When it comes to anime and manga characters, hair colors and styles can say a lot about their personalities without a single word needing to be spoken. For instance, pigtails — better known in Japan as twintails — are typically worn by characters who are especially innocent, child-like or emotionally immature. Meanwhile, red or orange-haired characters with pigtails, such as Evangelion’s Asuka, are often stubborn and passionate tsundere characters who are quick to lash out from possessiveness or jealousy.
In contrast to pigtails, the loosely-worn low side-ponytail, or sometimes side-plait, is commonly worn by older anime and manga characters, and particularly by loving, kindly anime/manga mothers and motherly figures. From classic mom characters such as Kusakabe Yasuko from My Neighbor Totoro to more contemporary examples like Rengoku Ruka from Demon Slayer, the ‘mom-style’ side-ponytail or side-plait has been around for decades and persisted until this day.
In fact, the hairstyle has become ubiquitous enough that certain similarities can be drawn between the numerous anime and manga characters seen wearing it and their personalities and/or everyday roles. For instance, since the style isn’t designed to be especially elegant or showy, but instead informal and low-maintenance, it makes sense that characters who usually have loose side-ponytails probably don’t have a job that calls for them to be in a professional office setting or involves rigorous physical activity where their hair would get in the way.
This type of hairstyle also frames the face, making characters appear softer and more stereotypically feminine. There’s a marked difference in personality, for example, between a mom like Dragon Ball Z’s Chi-Chi, who wears a high, tight bun that naturally makes her look somewhat strict and no-nonsense, and Toradora!’s Takasu Yasuko, who has a far more relaxed and easygoing personality. If a figure such as Isabella, aka Mama, from The Promised Neverland, wore a low and casual side-ponytail instead of her trademark bun with her hair scraped back from her forehead, it would give an entirely different feel to her character. Likewise, if the gentle and softspoken Kawamoto Akari from March Comes In like a Lion wore a tight bun rather than her loosely twisted side-ponytail, there would be an odd disconnect between her appearance and her distinct maternal role.
Needless to say, there are plenty of other examples of anime/manga mothers and housewives who can be seen wearing various interpretations of the low side-ponytail or side-plait. Many of them are likewise perceived by the rest of the cast as well as the viewer as warm, kind, attentive and unassertive, particularly when it comes to their families. They will support their children, protecting them with their lives if necessary, but otherwise will try to live quiet, peaceful lives without putting their loved ones under undue pressure. A handful of the most well-known includes Fueguchi Ryouko (Tokyo Ghoul), Carla Yeager (Attack on Titan), Yadomi Touko (Anohana) and Trisha Elric (Fullmetal Alchemist).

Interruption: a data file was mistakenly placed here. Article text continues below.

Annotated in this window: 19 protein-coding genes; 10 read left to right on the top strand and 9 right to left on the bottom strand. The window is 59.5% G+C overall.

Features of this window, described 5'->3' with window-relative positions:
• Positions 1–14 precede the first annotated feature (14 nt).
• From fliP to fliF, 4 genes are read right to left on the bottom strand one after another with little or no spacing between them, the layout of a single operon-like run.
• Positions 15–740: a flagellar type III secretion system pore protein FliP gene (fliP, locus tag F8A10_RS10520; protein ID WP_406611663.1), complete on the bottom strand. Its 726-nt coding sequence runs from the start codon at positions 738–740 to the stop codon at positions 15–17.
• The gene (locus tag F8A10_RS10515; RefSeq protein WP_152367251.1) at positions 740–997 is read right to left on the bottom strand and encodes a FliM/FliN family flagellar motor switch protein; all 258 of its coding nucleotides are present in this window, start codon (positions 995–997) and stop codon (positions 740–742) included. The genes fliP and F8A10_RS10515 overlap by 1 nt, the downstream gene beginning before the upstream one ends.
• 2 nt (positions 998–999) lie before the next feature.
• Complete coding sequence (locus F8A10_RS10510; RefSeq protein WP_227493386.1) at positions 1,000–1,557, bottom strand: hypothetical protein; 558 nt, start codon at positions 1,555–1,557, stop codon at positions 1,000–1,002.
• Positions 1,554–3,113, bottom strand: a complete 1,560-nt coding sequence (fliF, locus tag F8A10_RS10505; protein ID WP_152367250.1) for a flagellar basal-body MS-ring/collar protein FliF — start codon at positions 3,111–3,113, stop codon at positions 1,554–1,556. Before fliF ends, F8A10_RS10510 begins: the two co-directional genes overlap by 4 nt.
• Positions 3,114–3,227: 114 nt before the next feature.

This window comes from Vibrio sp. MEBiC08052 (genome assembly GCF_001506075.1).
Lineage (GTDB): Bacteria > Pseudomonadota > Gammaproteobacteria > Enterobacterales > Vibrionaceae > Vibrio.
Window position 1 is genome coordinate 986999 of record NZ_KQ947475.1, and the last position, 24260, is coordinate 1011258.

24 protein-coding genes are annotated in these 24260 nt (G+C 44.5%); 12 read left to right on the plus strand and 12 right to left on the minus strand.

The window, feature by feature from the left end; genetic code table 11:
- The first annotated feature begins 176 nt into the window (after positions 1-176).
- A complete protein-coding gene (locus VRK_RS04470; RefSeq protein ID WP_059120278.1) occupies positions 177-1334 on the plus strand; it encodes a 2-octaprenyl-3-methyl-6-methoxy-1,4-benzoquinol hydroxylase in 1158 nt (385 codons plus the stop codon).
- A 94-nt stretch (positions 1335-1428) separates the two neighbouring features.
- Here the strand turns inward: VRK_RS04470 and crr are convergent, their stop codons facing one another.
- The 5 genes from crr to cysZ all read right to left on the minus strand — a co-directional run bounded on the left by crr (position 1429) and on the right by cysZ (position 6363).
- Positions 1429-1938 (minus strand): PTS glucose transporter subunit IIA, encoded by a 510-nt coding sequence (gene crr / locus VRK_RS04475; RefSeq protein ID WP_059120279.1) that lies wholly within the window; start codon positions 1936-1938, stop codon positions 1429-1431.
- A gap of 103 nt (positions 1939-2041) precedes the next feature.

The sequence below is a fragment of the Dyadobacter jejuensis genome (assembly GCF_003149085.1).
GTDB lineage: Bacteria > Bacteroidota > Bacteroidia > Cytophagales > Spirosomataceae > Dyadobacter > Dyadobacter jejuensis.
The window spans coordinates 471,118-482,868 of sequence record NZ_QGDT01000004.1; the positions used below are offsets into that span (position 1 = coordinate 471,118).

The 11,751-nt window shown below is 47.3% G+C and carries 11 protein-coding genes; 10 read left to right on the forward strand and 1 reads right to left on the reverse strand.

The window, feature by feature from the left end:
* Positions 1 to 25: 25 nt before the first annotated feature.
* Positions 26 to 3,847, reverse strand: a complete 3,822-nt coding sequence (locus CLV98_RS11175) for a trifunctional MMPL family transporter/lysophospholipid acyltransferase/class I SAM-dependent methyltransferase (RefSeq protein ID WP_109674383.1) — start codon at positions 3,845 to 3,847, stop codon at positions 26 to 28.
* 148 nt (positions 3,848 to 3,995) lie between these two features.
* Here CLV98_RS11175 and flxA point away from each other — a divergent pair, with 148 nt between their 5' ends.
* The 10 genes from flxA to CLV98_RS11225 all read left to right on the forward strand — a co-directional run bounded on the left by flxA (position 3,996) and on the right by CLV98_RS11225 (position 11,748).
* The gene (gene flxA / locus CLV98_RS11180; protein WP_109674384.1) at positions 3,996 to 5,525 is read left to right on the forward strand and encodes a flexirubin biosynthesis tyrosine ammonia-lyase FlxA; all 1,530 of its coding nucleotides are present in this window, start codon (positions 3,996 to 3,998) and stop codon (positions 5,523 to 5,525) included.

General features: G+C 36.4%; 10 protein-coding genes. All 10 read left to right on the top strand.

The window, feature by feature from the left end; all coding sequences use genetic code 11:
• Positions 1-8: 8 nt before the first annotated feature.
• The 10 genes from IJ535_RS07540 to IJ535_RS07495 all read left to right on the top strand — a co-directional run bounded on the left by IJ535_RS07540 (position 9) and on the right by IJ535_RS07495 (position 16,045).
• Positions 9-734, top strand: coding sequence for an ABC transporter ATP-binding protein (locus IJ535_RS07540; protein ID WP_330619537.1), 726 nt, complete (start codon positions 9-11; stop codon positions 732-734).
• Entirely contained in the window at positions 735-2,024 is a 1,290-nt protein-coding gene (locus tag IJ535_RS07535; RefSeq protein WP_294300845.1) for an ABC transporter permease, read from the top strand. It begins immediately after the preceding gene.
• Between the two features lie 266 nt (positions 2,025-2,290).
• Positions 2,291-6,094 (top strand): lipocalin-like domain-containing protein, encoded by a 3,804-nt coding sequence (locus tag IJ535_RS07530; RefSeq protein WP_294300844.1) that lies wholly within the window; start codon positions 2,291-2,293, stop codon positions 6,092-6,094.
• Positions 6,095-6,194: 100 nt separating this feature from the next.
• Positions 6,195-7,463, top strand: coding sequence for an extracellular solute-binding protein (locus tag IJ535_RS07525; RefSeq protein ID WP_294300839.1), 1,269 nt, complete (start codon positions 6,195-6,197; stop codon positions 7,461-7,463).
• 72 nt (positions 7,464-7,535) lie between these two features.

If the above list didn’t already make it obvious, another major trend among mom characters wearing variations of the side-ponytail, aside from their soft and nurturing personalities, is that they tend to die — typically fairly early on in the story or even before the main events of the present-day timeline take place. Ryouka is hunted down and executed despite her pacifist nature; Carla is devoured by a Titan; both Touko and Trisha succumb to an unspecified illness when their sons are still young children.
Indeed, the slew of moms with side-ponytails dying before their time has become so prevalent in anime and manga that it’s become a meme unto itself. Sometimes also called the “Dead Anime Mom Hairstyle,” the trend was noted by a user on Tumblr in 2014 and widely circulated online the following year. Lending some more credence to this meme is that even anime and manga characters who aren’t mothers, yet take on very maternal personas and are seen wearing this hairstyle, also commonly die (or are already dead) as part of the story, such as Hyakuya Akane from Seraph of the End and Kuramori from Haibane Renmei.
There is of course no hard-and-fast rule saying that all gentle and loving anime and manga moms need to rock a side-ponytail or plait, or that all of these types of characters who actually do are destined to die. Nonetheless, there’s more than enough evidence to suggest that characters who have a strong maternal instinct and just so happen to frequently wear low and loose side-ponytails are at a considerably higher risk of being killed off by their creators than their fellow cast members.